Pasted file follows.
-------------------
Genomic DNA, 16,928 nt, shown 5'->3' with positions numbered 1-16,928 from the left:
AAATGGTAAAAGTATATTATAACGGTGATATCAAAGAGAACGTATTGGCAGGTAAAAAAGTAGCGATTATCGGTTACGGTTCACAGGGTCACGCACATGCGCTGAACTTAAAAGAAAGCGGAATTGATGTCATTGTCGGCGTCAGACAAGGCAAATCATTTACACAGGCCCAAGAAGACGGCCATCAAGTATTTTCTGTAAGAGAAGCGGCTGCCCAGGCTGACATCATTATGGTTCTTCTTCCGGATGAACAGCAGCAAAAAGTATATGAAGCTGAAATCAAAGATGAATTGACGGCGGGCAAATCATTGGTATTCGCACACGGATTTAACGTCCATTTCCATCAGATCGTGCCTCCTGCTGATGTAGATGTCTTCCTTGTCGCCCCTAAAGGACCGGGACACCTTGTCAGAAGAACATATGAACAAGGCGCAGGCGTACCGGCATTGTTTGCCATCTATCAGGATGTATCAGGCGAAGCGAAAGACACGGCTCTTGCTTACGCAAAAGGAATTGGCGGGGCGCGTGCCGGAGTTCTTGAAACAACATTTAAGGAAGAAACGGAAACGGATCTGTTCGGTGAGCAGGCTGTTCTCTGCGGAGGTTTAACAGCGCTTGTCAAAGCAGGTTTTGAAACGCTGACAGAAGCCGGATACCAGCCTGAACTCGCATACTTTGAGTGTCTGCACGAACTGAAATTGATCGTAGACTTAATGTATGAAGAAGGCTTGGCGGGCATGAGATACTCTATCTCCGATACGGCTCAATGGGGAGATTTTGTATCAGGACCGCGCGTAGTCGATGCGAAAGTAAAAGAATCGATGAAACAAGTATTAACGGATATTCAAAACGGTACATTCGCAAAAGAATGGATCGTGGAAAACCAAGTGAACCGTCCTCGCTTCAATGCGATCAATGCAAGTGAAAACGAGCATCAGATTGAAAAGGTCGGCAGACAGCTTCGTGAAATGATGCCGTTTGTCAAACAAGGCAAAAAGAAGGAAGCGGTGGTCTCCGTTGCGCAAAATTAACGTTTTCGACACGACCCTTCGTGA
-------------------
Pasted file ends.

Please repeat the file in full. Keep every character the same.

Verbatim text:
Genomic DNA, 16,928 nt, shown 5'->3' with positions numbered 1-16,928 from the left:
AAATGGTAAAAGTATATTATAACGGTGATATCAAAGAGAACGTATTGGCAGGTAAAAAAGTAGCGATTATCGGTTACGGTTCACAGGGTCACGCACATGCGCTGAACTTAAAAGAAAGCGGAATTGATGTCATTGTCGGCGTCAGACAAGGCAAATCATTTACACAGGCCCAAGAAGACGGCCATCAAGTATTTTCTGTAAGAGAAGCGGCTGCCCAGGCTGACATCATTATGGTTCTTCTTCCGGATGAACAGCAGCAAAAAGTATATGAAGCTGAAATCAAAGATGAATTGACGGCGGGCAAATCATTGGTATTCGCACACGGATTTAACGTCCATTTCCATCAGATCGTGCCTCCTGCTGATGTAGATGTCTTCCTTGTCGCCCCTAAAGGACCGGGACACCTTGTCAGAAGAACATATGAACAAGGCGCAGGCGTACCGGCATTGTTTGCCATCTATCAGGATGTATCAGGCGAAGCGAAAGACACGGCTCTTGCTTACGCAAAAGGAATTGGCGGGGCGCGTGCCGGAGTTCTTGAAACAACATTTAAGGAAGAAACGGAAACGGATCTGTTCGGTGAGCAGGCTGTTCTCTGCGGAGGTTTAACAGCGCTTGTCAAAGCAGGTTTTGAAACGCTGACAGAAGCCGGATACCAGCCTGAACTCGCATACTTTGAGTGTCTGCACGAACTGAAATTGATCGTAGACTTAATGTATGAAGAAGGCTTGGCGGGCATGAGATACTCTATCTCCGATACGGCTCAATGGGGAGATTTTGTATCAGGACCGCGCGTAGTCGATGCGAAAGTAAAAGAATCGATGAAACAAGTATTAACGGATATTCAAAACGGTACATTCGCAAAAGAATGGATCGTGGAAAACCAAGTGAACCGTCCTCGCTTCAATGCGATCAATGCAAGTGAAAACGAGCATCAGATTGAAAAGGTCGGCAGACAGCTTCGTGAAATGATGCCGTTTGTCAAACAAGGCAAAAAGAAGGAAGCGGTGGTCTCCGTTGCGCAAAATTAACGTTTTCGACACGACCCTTCGTGA